I knew I needed to make a serious change.

And as luck would have it, I was able to land a new job and move away. I resolved to take the change of location and the opportunity to start over with new colleagues as my chance to change the narrative. I still had to wait several months for my new insurance to kick in, but as soon as I could, I found a doctor I got along with, and I told her the whole story. Following her advice, I decided to start taking an SSRI. I was wary at first — I don’t even like taking meds when I have a headache. But I did my research and decided it was worth a shot. I use glasses to correct my vision and I don’t think that’s in any way “messing with reality” or “not really me”, so why not do the same for my mental health?

The change was immediate and remarkable. I had some side-effects that completely went away within a couple of weeks, but I immediately started sleeping longer and better. I have been more upbeat and, I suspect, louder. Initially this was strange and I felt like I needed to hold back when I felt like I was being too outgoing. But it’s funny how fast it’s become natural. Several of my friends who I saw when I went to visit my PhD institution told me that I seem very happy. And even some colleagues who see me no more than one or twice a year remarked at a recent conference on how glad they were that I seem to be in a better place in life. Which I was mortified by, to be honest, because who knows what kind of godawful vibes I was sending before if people who are passing acquaintances noticed.

It’s only been about two months since this change started. I am still adjusting to the new me. What I now think is the ‘real’ me. I am now finding it hard not to hold back when I want to laugh and be loud, as ridiculous as it sounds. I am listening to music again, and its just occurred to me that I haven’t been doing that for almost two years. I just bought myself some colorful socks. I wear less black. I wasn’t even aware that I was making those choices, but I just seem to want different things now. There are still setbacks, and I have no illusions that everything in my life is fixed. But I really do believe that I can handle things now. I am slowly making my way back out of the hole.

Some of the things that have helped me most were finding a trusted friend to share this with, so it’s not a secret I am keeping from everyone (though I am very selective in who I share it with!), exercising, time-tracking, and actively scheduling time off for social activities, grooming time, and sleep. I am trying to get better at saying ‘no’  to things, and when I’ve done so, I’ve found that everyone around me has been supportive and understanding.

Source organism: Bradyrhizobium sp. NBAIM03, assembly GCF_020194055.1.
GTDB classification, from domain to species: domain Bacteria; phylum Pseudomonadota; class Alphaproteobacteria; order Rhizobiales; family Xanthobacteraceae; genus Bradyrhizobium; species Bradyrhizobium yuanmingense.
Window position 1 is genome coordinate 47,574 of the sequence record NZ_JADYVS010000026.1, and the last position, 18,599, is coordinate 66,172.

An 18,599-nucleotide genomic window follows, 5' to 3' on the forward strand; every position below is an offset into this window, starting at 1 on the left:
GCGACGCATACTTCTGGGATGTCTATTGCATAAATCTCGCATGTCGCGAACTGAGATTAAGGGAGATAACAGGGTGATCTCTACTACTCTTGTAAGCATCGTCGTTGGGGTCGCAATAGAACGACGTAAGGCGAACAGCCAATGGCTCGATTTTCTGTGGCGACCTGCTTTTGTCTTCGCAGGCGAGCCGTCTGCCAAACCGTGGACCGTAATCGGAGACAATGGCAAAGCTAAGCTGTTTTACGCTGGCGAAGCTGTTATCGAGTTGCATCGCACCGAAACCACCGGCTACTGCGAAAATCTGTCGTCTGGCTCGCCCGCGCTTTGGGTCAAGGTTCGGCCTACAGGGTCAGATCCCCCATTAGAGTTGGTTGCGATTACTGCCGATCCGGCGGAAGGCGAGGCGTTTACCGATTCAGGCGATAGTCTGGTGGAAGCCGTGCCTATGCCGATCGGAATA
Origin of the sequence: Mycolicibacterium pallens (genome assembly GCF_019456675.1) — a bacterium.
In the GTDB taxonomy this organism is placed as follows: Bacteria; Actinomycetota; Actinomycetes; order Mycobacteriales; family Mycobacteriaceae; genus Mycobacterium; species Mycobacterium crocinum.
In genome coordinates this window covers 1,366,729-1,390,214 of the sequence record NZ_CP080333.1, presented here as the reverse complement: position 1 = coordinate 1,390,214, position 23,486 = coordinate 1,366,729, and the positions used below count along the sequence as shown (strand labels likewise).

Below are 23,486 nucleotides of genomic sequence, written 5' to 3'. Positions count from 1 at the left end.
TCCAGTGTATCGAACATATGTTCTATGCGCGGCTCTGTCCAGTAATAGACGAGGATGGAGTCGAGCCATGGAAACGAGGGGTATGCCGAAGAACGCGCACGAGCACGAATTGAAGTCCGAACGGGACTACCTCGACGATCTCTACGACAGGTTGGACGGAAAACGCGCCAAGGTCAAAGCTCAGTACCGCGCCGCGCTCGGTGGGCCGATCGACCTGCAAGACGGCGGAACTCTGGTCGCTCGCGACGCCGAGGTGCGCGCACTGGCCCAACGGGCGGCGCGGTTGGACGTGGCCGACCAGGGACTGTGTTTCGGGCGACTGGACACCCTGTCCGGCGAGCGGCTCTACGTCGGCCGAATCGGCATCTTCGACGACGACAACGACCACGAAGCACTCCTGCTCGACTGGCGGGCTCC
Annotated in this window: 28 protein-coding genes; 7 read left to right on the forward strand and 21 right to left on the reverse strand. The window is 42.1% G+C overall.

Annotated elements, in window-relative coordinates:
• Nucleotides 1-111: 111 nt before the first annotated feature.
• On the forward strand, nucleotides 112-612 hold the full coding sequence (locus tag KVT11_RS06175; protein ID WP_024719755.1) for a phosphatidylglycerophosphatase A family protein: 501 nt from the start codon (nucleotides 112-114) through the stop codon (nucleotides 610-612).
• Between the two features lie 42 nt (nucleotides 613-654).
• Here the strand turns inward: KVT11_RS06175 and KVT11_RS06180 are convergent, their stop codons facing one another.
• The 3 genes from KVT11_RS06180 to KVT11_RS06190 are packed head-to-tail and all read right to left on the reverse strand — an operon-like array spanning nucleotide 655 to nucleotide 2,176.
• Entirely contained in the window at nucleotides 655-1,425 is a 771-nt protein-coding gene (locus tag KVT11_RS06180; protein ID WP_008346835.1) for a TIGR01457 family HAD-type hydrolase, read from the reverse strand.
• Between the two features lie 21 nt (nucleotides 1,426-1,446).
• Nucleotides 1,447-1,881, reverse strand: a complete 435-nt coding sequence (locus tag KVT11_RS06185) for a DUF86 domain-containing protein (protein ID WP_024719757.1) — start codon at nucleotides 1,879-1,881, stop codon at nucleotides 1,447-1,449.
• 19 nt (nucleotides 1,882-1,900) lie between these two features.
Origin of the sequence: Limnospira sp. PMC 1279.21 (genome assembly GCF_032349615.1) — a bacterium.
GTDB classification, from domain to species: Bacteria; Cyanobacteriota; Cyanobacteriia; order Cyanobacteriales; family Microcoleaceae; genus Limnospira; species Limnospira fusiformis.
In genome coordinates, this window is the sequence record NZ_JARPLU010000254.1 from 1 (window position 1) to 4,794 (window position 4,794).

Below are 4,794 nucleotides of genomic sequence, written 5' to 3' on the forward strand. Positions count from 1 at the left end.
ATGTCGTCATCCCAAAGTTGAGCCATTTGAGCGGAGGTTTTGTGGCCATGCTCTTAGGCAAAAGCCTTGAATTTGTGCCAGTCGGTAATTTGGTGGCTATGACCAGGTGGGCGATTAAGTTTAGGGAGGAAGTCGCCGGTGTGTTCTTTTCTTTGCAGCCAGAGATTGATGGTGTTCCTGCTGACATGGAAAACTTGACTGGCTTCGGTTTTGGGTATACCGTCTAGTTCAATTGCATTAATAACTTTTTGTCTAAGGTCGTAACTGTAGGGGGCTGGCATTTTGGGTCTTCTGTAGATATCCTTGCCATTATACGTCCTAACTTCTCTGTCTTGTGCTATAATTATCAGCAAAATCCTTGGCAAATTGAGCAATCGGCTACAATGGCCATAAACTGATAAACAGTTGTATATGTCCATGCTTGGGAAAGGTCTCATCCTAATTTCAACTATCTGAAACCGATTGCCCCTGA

I am not advocating for or against deciding to take medication. But I am advocating in no uncertain terms for taking care of your mental health. Needing to seek help is nothing to be ashamed of. Seeing a therapist is nothing to be ashamed of. And needing medication, if together with your doctor you decide that that is the right course of action for you, is nothing to be ashamed of. Getting the help you need is something to be proud of, and you are not alone. So many of us are sharing the hole with you, and if you just reach out, we will hold your hand and help you through.

* but long enough after we moved for them to have met all my new colleagues, so people kept asking about them long after we had split up.
** they are doing better now, thankfully.
*** in fact, from all that I’ve been able to gather, some people’s actions were actually illegal. Certainly they were unethical.

Have you been in a hole lately? Share your experiences being in the hole and your advice on how to climb out of it.

In Negotiations, The Pen Can be Mightier than the Mouth

A long time ago I heard that women are not so good at negotiating. You can’t blame this all on women, since part of the problem is how our attempts to negotiate are received.

Recently I was told that young women are “getting *$%^ed” because they are told that the staring salaries at various companies are fixed, which they interpret as “no need to negotiate.” This is far from the truth, because there are moving costs, bonuses, and other possible perks that can be negotiated. If you look at the data and compare what male and female students are getting when they graduate it is not equitable. We need to do a better job mentoring our students how to negotiate.